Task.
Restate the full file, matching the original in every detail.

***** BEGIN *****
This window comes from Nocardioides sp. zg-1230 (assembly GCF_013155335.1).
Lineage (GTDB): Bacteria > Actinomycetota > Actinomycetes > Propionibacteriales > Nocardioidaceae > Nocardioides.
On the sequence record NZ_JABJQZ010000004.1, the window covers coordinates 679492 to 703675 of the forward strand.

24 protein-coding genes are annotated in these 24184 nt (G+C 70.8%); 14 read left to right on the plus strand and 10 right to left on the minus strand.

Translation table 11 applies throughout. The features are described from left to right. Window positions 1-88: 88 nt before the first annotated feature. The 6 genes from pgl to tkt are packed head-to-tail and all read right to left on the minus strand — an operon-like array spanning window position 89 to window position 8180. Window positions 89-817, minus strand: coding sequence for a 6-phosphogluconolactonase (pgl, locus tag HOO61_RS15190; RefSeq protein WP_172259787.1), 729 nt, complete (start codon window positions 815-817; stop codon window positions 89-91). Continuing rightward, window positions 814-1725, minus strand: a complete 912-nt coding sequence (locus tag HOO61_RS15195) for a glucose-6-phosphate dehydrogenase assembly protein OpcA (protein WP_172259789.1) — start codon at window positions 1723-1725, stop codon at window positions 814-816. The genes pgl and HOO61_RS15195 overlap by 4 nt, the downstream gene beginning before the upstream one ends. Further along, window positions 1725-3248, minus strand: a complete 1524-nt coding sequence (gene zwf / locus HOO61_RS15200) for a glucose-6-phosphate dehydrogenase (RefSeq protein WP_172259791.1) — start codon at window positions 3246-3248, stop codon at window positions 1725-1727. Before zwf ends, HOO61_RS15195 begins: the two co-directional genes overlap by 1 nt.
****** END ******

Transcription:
This window comes from Nocardioides sp. zg-1230 (assembly GCF_013155335.1).
Lineage (GTDB): Bacteria > Actinomycetota > Actinomycetes > Propionibacteriales > Nocardioidaceae > Nocardioides.
On the sequence record NZ_JABJQZ010000004.1, the window covers coordinates 679492 to 703675 of the forward strand.

24 protein-coding genes are annotated in these 24184 nt (G+C 70.8%); 14 read left to right on the plus strand and 10 right to left on the minus strand.

Translation table 11 applies throughout. The features are described from left to right. Window positions 1-88: 88 nt before the first annotated feature. The 6 genes from pgl to tkt are packed head-to-tail and all read right to left on the minus strand — an operon-like array spanning window position 89 to window position 8180. Window positions 89-817, minus strand: coding sequence for a 6-phosphogluconolactonase (pgl, locus tag HOO61_RS15190; RefSeq protein WP_172259787.1), 729 nt, complete (start codon window positions 815-817; stop codon window positions 89-91). Continuing rightward, window positions 814-1725, minus strand: a complete 912-nt coding sequence (locus tag HOO61_RS15195) for a glucose-6-phosphate dehydrogenase assembly protein OpcA (protein WP_172259789.1) — start codon at window positions 1723-1725, stop codon at window positions 814-816. The genes pgl and HOO61_RS15195 overlap by 4 nt, the downstream gene beginning before the upstream one ends. Further along, window positions 1725-3248, minus strand: a complete 1524-nt coding sequence (gene zwf / locus HOO61_RS15200) for a glucose-6-phosphate dehydrogenase (RefSeq protein WP_172259791.1) — start codon at window positions 3246-3248, stop codon at window positions 1725-1727. Before zwf ends, HOO61_RS15195 begins: the two co-directional genes overlap by 1 nt.